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Bill C-377

* Status: Bill received Royal Assent in June 2015 *


Bill C-377 is a private members' bill that will force every union, every union local, every local labour council, every federation of labour and the Canadian Labour Congress to file intrusive financial reports that will be posted on a public website for every employer to see. PSAC believes that Bill C-377 is discriminatory and unconstitutional and is working with the Canadian Labour Congress to fight against it.

Jump to Background »

Take Action: Write your MP!

The Canadian Labour Congress has launched a national online e-mail action and it's crucial that all members take part in this.

PSAC in the Media

Larry Rousseau, PSAC NCR Regional Executive Vice President, in the Huffington Post »

What Legal Experts Are Saying

Canadian Bar Association letter to House of Commons Standing Committee on Finance (September 2012) »

Privacy Commissioner statement at House of Commons Standing Committee on Finance on Bill C-377 (November 2012) »

Privacy Commissioner statement at Senate Standing Committee on Banking, Trade and Commerce (May 2013) »

International Foundation of Employee Benefit Plans analysis on Bill C-377 »

Bill C-377: An invasion of privacy and attack on dissent (Toronto Star, October 2012) »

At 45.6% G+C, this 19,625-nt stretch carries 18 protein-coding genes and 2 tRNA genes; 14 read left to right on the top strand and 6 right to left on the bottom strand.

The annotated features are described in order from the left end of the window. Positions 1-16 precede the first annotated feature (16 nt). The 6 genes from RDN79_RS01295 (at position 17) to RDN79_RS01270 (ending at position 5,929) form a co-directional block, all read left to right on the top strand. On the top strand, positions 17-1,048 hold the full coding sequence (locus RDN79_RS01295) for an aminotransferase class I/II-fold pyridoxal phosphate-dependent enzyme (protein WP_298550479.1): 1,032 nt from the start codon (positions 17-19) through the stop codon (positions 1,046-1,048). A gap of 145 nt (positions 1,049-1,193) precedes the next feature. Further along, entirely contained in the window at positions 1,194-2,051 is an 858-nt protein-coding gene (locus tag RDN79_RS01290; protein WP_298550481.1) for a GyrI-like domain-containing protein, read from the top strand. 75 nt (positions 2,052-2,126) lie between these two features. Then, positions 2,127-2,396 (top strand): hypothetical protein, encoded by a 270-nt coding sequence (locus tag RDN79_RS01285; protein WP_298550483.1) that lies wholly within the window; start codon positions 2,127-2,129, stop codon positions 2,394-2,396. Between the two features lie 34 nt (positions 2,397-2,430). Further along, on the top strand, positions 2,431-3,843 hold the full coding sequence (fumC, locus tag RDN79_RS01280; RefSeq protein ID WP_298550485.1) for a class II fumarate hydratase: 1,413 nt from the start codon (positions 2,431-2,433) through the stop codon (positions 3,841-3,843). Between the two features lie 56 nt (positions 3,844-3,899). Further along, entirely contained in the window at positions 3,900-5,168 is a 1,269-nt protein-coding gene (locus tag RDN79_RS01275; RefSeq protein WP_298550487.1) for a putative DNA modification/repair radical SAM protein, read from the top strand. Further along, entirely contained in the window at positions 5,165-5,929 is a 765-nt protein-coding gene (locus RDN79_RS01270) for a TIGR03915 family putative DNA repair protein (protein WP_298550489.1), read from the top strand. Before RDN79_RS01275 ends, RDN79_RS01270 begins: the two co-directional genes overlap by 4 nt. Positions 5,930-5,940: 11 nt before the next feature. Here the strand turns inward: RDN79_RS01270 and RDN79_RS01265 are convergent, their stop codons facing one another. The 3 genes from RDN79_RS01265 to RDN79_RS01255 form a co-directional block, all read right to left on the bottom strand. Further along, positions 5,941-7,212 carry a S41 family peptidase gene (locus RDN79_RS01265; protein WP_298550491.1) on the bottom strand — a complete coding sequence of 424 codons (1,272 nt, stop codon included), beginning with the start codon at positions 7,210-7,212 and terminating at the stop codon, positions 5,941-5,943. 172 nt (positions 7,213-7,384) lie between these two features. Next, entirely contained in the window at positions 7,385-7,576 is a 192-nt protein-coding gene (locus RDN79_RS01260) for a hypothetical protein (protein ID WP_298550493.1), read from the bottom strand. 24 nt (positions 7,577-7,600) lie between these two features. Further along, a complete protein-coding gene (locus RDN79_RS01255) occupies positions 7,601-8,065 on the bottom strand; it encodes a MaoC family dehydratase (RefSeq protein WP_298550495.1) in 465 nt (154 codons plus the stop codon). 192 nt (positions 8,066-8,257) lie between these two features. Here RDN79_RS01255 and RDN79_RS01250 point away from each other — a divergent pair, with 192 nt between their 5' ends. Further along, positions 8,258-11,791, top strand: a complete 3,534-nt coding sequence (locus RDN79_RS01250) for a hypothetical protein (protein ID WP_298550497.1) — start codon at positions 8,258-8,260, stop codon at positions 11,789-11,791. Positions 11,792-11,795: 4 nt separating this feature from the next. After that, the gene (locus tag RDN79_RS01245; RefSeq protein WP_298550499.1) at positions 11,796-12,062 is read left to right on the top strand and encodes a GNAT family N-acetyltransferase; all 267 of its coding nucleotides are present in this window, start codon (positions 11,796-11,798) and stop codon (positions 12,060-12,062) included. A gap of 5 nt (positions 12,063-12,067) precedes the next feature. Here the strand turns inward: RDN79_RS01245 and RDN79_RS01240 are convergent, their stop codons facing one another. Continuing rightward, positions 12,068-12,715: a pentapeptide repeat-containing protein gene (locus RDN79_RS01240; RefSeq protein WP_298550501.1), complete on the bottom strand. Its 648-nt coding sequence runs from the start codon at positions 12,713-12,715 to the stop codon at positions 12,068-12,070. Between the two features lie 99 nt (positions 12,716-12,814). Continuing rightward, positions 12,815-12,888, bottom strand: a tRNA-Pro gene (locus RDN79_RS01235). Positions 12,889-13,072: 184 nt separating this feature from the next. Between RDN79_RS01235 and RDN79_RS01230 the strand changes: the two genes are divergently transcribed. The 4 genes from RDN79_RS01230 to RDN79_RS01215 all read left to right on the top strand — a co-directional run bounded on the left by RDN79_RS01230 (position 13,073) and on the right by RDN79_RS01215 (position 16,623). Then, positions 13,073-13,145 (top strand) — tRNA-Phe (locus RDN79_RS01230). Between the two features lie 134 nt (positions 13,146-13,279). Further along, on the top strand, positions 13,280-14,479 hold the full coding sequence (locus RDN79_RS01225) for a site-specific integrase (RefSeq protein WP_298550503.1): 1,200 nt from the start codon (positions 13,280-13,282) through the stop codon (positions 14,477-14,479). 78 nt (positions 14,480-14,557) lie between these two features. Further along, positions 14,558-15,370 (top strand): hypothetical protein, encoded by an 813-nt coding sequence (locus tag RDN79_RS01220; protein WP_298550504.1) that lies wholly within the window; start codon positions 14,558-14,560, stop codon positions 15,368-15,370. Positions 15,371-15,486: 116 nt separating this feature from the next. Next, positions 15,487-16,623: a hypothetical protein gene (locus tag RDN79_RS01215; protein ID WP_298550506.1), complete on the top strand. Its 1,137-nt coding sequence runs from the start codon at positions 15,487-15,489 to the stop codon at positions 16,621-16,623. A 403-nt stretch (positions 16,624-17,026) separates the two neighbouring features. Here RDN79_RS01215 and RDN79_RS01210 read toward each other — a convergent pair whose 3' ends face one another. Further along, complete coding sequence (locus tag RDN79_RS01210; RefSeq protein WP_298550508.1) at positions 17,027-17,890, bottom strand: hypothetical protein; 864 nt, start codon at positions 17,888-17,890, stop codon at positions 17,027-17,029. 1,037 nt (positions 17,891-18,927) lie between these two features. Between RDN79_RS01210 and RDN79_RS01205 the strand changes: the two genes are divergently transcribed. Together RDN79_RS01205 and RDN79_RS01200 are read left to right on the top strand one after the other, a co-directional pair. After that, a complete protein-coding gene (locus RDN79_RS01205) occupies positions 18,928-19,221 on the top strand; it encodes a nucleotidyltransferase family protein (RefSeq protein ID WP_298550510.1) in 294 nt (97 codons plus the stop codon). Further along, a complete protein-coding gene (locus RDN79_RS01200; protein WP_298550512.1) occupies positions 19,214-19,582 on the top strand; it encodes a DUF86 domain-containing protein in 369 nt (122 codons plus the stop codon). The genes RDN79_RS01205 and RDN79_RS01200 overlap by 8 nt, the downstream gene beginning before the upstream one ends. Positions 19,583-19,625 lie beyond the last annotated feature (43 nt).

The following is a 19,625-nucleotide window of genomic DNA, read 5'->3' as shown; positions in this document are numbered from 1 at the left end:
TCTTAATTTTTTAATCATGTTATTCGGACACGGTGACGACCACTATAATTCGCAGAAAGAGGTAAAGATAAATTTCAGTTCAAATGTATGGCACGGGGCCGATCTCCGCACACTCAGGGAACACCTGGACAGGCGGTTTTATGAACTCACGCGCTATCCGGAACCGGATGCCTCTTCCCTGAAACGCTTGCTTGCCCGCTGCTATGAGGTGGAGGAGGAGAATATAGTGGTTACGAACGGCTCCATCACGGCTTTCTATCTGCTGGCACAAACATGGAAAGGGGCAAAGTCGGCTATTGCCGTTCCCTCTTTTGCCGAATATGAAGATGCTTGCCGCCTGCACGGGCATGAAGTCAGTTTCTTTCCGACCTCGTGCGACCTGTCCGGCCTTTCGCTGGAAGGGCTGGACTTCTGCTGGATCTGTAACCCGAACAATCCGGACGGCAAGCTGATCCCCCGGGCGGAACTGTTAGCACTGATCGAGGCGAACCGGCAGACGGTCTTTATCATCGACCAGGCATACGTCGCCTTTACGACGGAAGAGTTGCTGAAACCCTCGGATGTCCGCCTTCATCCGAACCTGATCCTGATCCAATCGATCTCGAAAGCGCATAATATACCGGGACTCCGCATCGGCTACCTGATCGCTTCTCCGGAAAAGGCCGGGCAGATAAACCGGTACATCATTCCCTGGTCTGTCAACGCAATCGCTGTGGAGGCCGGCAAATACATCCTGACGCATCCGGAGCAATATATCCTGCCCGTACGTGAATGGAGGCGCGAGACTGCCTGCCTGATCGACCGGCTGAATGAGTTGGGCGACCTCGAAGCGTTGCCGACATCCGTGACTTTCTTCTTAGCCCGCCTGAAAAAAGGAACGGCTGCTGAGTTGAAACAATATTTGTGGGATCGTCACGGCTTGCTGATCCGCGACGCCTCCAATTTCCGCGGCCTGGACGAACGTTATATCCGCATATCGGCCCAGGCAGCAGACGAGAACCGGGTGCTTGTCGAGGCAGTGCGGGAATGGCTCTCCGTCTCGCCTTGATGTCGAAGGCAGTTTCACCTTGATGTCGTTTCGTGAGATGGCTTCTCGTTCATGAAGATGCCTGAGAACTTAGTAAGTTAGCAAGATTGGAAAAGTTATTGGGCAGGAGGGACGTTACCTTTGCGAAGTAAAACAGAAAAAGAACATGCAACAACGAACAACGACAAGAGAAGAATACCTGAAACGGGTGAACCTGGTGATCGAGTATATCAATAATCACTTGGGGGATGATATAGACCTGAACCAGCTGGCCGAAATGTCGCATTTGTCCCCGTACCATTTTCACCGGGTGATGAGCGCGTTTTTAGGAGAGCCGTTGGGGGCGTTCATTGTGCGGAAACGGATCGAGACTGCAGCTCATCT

Bill C-377 would require all unions and each of their locals, area councils, etc. to disclose detailed financial information, salaries, supplier contracts, loans, accounts receivables, investments, and spending on organizing, collective bargaining, education and training, lobbying and all political activities. 

The requirements are so detailed and so broad that the Canadian Labour Congress estimates that it will take the average local union 200 to 400 hours annually to prepare the returns at significant cost to local unions' treasuries. This Bill singles out labour organizations only; the Bill does not apply any other dues deducting professional organizations.

The bill would also invade the personal privacy of individual Canadians and is likely unconstitutional. Indeed, Canada’s federal Privacy Commissioner (see above) also said that the bill would invade personal privacy and overreaches in its intent. 

The Bill is being supported by such anti-union groups as the Fraser Institute, the Merit Shop Contractors and the Canadian Federation of Independent Business because they want access to this information to utilize when combatting organizing drives.

Labour Submissions to Parliamentary Committees

PSAC submission to the Senate (May 2013) »

Canadian Labour Congress submission to House of Commons Standing Committee on Finance (October 2012) »